It all came right on lap number 43 for car number 44.
By his own admission, Lewis Hamilton hasn’t always made the right calls on whether to pit in those critical occasions when the rain is falling and the temptation to abandon slick tyres and grab a set of intermediates is great. The memory of his race-losing pit stop in Monaco – which Hamilton played an active role in triggering – is still fresh.
But with the Silverstone skies darkening and his championship rival slashing up to two seconds per lap out of his lead, Hamilton’s judgement that now was the time to head for the pits wasn’t just sound, it was inspired. His reward was a third home grand prix win.
Williams stun Mercedes
Well before the rain arrived, the British Grand Prix had already served up some of the choicest moments of action so far this season. It began with the Williams pair making an inspired start from the second row of the grid which briefly put both of the Mercedes behind them.
“With this medium tyres I always start very well,” Felipe Massa explained afterwards. “When I just released the clutch I saw the Mercedes having a little bit of wheelspin, I just control my foot not to go to the wheelspin, and the car just started to move, and I just passed them in a fantastic way.”
Massa shot from third on the grid into the lead and Valtteri Bottas almost followed him. But despite having nosed ahead of Hamilton, Bottas was perhaps a little too reluctant to edge the Mercedes wide at Village corner. The championship contender was always likely to back down in that scenario, but by leaving the door open at The Loop Bottas allowed Hamilton to reclaim second place.
It didn’t last long, however. Behind them five cars had collided and the Safety Car was despatched so the wreckage, including both the Lotuses, could be cleared away. Come the restart, Hamilton was all over the back of Massa, who hadn’t led the field at a restart for several years – and it showed.
Massa obliged Hamilton to take the outside line at Club but the Mercedes driver snagged a brake and cut across the corner. Bottas pounced and was through into second place while Hamilton busied himself keeping Rosberg in his mirrors.
Having briefly pulled the precious second clear of his team mate, Massa suddenly had Bottas back within DRS range as the drivers started lap seven. Bottas was pressing his team mate hard, and from the flurry of radio messages which followed it was clear he was initially told not to try to pass Massa, then the decision was reversed. By then, however, Bottas felt he’d passed up his best chance to get ahead. He stayed within range of his team mate until the end of the first stint, however, leaving Williams to wonder if they could have left the Mercedes further behind at this stage.
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Hamilton jumps into the lead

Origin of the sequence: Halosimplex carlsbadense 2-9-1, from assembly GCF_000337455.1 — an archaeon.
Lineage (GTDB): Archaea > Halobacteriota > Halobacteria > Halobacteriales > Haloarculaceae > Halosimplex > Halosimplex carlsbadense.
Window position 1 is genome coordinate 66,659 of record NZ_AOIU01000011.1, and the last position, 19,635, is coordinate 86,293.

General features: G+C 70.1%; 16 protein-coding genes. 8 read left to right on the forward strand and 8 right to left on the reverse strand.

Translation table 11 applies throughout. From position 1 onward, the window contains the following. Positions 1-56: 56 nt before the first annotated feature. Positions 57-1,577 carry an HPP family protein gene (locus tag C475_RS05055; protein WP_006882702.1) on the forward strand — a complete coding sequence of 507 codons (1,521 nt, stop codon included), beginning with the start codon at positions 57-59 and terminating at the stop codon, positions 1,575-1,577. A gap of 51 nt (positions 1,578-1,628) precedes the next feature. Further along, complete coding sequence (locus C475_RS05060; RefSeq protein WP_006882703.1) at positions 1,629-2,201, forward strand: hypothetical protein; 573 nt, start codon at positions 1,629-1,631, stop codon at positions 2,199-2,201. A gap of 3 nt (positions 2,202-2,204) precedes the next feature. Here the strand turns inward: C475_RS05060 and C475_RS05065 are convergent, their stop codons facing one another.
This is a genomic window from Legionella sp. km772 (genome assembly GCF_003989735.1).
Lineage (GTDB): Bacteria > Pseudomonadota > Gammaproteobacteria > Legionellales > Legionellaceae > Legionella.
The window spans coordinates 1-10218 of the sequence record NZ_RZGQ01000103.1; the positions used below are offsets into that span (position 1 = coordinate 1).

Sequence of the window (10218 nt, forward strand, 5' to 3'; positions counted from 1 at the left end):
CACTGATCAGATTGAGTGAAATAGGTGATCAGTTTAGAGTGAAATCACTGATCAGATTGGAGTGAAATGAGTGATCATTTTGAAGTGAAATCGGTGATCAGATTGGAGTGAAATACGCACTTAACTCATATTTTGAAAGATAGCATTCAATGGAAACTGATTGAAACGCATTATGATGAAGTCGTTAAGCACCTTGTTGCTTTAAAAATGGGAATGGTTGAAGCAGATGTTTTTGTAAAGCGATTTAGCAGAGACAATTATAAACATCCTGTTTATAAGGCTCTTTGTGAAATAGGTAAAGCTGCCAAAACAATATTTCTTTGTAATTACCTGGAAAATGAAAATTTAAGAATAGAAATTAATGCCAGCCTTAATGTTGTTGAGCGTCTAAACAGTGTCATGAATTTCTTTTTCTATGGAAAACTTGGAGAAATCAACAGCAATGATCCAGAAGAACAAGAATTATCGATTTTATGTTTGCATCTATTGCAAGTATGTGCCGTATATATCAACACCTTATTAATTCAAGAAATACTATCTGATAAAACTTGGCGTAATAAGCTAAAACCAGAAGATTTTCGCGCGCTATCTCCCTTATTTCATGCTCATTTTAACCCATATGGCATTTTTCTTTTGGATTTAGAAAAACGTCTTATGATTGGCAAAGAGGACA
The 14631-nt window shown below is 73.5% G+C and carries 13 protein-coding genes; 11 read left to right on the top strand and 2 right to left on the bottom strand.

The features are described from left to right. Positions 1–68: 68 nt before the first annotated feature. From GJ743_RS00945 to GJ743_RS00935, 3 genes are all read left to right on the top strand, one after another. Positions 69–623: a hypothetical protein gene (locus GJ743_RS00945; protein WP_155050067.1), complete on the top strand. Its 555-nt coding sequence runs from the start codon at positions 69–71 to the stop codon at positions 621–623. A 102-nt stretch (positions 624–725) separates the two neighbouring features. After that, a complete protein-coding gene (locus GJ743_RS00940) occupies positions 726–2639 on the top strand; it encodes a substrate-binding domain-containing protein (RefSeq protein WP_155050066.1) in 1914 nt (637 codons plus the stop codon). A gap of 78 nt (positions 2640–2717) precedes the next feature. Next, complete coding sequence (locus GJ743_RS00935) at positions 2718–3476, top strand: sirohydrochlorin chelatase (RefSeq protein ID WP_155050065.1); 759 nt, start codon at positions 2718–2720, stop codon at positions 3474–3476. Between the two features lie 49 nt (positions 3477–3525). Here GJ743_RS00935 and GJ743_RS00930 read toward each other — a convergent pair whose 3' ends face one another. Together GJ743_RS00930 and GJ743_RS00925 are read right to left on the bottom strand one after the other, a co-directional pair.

The inevitable pit stops were always going to present the best chance for Mercedes to flex their muscles and leap ahead of the two Williams drivers. Even so, at one point they sent their crew into the pit lane apparently hoping to dupe Williams into making an early pit stop.
On lap 19 Hamilton appeared on the pits, shortly after notifying the team he’d got closer to the cars ahead than at any point so far. A quick turnaround had him on his way, and by pitting first Hamilton was always going to have a strong chance to pass at least one of the two cars ahead of him.
In fact he got them both. Massa and Rosberg appeared in the pits together the next time by, and the Williams driver lost a second while debris was removed from his rear wing. He left the pits side-by-side with Rosberg, and though clung to that advantage he was powerless to stop Hamilton getting ahead. Bottas had to wait another lap for his service, but his stop was quick enough for him to emerge between his team mate and Rosberg, though he had to fight to keep the Mercedes back.
This was the worst possible outcome for Rosberg. At no stage in the opening stint had Hamilton come close to passing Bottas – the Williams, powered by the same Mercedes engine, has excellent straight line speed, and to begin with Bottas had the advantage of DRS again, although on this set of tyres he soon dropped back from Massa. Nonetheless as long as it stayed dry Rosberg’s hopes of passing Bottas seemed remote.
His team alerted him that they were switching to ‘Plan B’, which likely meant an extra pit stop at the end of the race to try to attack the Williams cars with fresher tyres. But it never came to that, because it didn’t stay dry.
The drivers were received their first warnings of incoming rain when Carlos Sainz Jnr’s Toro Rosso broke down, leaving him stranded at Club, and causing Formula One’s first proper Virtual Safety Car period. The interruption took far less time than deploying the real Safety Car, lasting for only a lap and a half, and the gaps between the cars were preserved. In many respects this was a significant improvement on the real Safety Car, as it has also proved in sports car racing where the concept originated.